Prosser: Bradley ‘Made The Decision To Sensationalize’ Wis. Supreme Court Chokehold Accusation

The special prosecutor in Wisconsin determined Thursday that there will be no charges brought in the alleged physical altercation at the Wisconsin Supreme Court — in which liberal Justice Ann Walsh Bradley accused conservative Justice David Prosser of grabbing her neck in a chokehold during an argument. But that isn’t stopping Prosser and Bradley from continuing to fight in the court of public opinion.

Thursday afternoon, both Prosser and Bradley released statements reacting to the special prosecutor’s decision, which followed two months of investigation since the incident occurred in mid-June.

“Justice Ann Walsh Bradley made the decision to sensationalize an incident that occurred at the Supreme Court,” Prosser said in his statement.

He also added: “I was confident the truth would come out – and it did. I am gratified that the prosecutor founds [sic] these scurrilous charges were without merit.”

Prosser also thanked his supporters: “Being in public service has been the honor of my life. I cannot express enough thanks for the hundreds of good wishes I’ve received from people across the state in the last several weeks.”Bradley responded to the special prosecutor’s decision with a statement of her own, saying that she had not sought out a criminal investigation

“My focus from the outset has not been one of criminal prosecution, but rather addressing workplace safety,” Bradley wrote. “I contacted law enforcement the very night the incident happened but did not request criminal prosecution. Rather I sought law enforcement’s assistance to try to have the entire court address informally this workplace safety issue that has progressed over the years.”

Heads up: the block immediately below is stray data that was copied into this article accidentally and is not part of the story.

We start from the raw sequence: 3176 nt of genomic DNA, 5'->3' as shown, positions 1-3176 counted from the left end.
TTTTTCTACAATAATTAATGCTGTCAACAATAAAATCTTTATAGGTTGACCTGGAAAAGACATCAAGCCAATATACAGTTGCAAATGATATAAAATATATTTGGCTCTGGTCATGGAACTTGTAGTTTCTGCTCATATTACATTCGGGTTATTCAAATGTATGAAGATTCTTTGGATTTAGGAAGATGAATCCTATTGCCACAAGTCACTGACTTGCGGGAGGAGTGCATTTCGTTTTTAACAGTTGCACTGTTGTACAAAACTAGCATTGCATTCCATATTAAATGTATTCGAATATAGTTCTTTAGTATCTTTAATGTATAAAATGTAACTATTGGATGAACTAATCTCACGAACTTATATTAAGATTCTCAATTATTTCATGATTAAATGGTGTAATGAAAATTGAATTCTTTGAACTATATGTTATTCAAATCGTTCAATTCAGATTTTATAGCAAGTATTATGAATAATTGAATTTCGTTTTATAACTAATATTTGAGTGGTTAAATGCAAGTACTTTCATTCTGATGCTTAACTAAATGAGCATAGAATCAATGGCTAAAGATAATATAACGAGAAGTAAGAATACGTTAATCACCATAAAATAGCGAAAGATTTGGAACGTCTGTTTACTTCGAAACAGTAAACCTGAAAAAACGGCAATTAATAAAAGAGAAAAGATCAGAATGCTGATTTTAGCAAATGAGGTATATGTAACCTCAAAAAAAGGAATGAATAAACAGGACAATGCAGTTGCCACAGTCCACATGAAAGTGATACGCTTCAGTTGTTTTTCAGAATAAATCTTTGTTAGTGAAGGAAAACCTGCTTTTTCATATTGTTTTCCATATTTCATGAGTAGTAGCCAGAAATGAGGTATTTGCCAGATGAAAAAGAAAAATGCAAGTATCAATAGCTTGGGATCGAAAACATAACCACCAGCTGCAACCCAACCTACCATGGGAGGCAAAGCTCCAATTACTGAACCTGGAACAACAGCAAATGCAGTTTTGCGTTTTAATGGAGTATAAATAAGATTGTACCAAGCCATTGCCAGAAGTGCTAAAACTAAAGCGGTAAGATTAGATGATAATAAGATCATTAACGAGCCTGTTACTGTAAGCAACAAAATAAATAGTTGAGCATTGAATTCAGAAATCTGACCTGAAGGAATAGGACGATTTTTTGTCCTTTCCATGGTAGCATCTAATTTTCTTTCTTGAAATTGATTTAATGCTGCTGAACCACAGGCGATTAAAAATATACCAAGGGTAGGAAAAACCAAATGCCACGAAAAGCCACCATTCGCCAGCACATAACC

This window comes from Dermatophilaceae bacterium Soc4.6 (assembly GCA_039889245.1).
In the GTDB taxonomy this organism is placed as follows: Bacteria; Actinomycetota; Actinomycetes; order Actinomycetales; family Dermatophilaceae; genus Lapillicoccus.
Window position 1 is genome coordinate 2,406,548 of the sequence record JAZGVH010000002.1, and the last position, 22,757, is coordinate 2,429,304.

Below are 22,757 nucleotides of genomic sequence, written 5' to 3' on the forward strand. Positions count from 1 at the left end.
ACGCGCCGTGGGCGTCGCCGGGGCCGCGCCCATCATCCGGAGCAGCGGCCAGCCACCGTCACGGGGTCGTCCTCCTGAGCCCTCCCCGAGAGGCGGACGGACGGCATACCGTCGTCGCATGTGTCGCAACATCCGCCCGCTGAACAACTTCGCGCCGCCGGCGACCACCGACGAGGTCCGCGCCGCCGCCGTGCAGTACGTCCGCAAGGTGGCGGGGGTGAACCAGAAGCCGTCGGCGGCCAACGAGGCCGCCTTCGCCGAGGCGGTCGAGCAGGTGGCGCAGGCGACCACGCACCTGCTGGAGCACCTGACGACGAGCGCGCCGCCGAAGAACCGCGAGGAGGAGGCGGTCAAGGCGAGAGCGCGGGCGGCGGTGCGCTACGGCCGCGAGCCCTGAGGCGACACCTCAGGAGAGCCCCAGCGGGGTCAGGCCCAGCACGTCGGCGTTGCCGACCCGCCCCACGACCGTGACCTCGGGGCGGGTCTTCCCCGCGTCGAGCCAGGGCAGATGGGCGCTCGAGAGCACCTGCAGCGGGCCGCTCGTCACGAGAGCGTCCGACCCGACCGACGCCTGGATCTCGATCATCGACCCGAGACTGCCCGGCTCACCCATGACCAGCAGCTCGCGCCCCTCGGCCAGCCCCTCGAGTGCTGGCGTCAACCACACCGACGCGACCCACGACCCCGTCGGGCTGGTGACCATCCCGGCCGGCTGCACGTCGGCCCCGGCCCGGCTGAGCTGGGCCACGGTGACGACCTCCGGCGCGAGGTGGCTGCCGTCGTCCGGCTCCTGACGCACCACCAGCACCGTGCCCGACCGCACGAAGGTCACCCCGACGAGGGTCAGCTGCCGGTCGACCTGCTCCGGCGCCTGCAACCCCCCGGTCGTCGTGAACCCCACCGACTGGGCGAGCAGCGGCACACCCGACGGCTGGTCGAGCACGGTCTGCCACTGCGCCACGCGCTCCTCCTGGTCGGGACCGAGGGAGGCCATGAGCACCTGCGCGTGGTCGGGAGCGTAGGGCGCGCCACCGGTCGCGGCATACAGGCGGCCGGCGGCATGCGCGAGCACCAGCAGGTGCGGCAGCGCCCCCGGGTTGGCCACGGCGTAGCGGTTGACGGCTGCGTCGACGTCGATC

However, Bradley said, her efforts to address workplace safety were rebuffed. When the matter was then referred for a formal investigation, she then cooperated fully with it. She also added:

I well understand the difficulty of gaining any criminal conviction. The prosecution’s burden of proof is very heavy, as it should be.

I also know that criminal charges alone would not have addressed our safety in the workplace and the special prosecutor’s decision not to file charges does not resolve the safety issue, either.

With the potential for prosecution now eliminated, I will renew my efforts to seek the cooperation of my colleagues on the court to resolve this progressive workplace safety issue. With the continued cooperation of others both on court staff and outside the court, I remain committed to the goal that we can achieve the safe workplace that all employees–private and public–are entitled to have under the law.

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